You should discuss with your manager as this depends on a number of factors such as maintaining our ability to cover critical services. If possible, you should take your leave as usual. This is important for wellbeing and mental health and it is also important that all staff do not take their annual leave at the same time during a condensed period once social distancing measures have been lifted. This would impact on service delivery and on residents. Therefore, whilst we will be flexible as possible in allowing leave to be changed or cancelled, we would appeal to you to do the right thing and use your leave allowance as you usually would.

If you become ill during the self-isolation period then you should cancel the leave from the day you became ill and advise your manager that you are sick so that this can be recorded as sick leave as per the usual process.

What happens to my annual leave if I go on holiday and have to undergo a period of post travel self-isolation when I return?

The National Employers association has issued guidance to employers with options to consider in relation to employees who are quarantining and unable to work at home including:

  • take additional paid annual leave (from their usual leave allowance)
  • take unpaid annual leave
  • take special leave (paid / unpaid)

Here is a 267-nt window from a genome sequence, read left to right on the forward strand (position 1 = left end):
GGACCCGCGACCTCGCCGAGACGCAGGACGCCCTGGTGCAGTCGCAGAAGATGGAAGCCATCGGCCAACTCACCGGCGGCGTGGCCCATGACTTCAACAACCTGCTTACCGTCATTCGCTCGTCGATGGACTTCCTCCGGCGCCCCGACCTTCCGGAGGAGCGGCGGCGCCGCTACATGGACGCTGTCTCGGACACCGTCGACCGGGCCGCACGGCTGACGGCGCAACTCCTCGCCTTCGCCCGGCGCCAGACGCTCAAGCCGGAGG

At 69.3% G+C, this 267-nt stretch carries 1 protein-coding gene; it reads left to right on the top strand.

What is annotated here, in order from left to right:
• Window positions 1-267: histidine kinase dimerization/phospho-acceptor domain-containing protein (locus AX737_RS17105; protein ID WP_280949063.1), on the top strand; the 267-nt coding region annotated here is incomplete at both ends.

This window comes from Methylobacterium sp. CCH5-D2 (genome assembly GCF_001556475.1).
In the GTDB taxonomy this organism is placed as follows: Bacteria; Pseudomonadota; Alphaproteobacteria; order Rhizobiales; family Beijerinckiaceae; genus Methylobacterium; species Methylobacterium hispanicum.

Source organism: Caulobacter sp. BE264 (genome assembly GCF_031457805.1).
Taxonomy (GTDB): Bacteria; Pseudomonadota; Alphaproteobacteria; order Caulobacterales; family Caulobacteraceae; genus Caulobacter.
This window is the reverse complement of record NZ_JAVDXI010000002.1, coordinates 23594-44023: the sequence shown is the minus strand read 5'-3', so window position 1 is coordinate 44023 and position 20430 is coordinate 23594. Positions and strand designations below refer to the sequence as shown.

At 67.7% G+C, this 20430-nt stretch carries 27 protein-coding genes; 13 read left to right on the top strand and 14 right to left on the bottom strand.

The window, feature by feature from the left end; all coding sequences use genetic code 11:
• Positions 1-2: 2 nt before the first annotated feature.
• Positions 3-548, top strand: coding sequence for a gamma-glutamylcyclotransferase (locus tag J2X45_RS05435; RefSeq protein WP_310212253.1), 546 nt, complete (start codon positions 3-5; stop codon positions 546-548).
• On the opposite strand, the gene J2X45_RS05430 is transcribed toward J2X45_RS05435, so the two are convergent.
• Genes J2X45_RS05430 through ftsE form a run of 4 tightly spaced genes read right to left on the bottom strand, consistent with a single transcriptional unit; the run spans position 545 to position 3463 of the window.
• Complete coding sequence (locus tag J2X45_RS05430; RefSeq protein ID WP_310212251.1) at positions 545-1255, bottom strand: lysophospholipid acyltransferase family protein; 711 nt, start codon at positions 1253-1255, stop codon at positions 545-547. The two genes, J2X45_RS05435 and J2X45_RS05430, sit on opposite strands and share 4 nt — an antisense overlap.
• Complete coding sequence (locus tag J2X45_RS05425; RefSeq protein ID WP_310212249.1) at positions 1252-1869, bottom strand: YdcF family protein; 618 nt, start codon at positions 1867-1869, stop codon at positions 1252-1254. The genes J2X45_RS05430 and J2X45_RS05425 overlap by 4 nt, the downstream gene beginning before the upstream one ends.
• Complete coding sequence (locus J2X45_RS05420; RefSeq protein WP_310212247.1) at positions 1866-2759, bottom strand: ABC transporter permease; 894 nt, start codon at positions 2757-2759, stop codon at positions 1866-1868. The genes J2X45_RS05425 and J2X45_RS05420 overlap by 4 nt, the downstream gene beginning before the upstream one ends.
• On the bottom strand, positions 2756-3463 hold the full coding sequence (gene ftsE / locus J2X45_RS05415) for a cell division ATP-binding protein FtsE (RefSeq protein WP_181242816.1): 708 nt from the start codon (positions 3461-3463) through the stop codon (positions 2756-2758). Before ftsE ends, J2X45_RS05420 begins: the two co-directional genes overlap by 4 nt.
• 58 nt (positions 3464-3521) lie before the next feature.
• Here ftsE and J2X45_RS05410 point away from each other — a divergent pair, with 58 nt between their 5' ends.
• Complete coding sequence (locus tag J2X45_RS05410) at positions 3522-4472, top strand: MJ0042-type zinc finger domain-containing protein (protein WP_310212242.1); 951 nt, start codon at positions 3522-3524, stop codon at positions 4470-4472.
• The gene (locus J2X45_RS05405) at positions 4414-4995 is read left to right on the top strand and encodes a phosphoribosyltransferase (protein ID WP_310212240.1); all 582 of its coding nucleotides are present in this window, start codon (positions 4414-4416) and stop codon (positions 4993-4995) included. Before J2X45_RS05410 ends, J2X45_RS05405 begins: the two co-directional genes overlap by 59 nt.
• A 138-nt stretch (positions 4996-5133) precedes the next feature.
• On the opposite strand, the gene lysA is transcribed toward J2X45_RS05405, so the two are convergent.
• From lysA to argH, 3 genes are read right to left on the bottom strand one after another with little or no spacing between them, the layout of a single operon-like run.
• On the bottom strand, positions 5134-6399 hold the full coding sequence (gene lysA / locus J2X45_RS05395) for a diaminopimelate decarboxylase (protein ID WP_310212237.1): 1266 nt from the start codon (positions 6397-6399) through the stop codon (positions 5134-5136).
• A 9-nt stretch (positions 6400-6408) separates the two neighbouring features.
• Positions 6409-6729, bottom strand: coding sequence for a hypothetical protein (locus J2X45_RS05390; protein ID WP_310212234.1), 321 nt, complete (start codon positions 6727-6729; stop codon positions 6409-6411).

• make up the 10 days’ leave over a period of time, so they do not incur a drop in pay

The current situation is that employees booking holidays will be going abroad in full knowledge of the requirement to self-isolate. In view of this, the Council’s position is you will normally be expected to use additional annual leave to cover the period of self-isolation when you return.

However, if you have been working from home throughout this crisis or you are able to work from home upon your return without any impact on service delivery, the Council may agree that you do not need to take any additional annual leave and can work at home upon return from holiday.

The council will consider the circumstances of employees who are ‘unwittingly’ caught up in quarantine issue if the guidance for a particular country changes whilst they are on holiday and may consider the provision of special leave for part of the quarantine period if the employee can’t work at home. However, employees should be aware of the risks of travelling abroad, the possibility that guidance may change at very short notice and the impact that might have on work.

Please seek advice from HR.

The NJC guidance acknowledges that there is no ‘one-size-fits-all’ answer to this issue so for those employees who cannot work from home during quarantine, so depending on the circumstances employers should consider using a combination of some or all of the different types of leave options shown above and give sympathetic consideration to certain circumstances which could include:

  • an employee who has extenuating circumstances such as a family funeral (or wedding) abroad
  • pre-booked holidays that cannot be cancelled without incurring financial cost (ie. insurers will not reimburse cost) that were arranged before quarantine could have been envisaged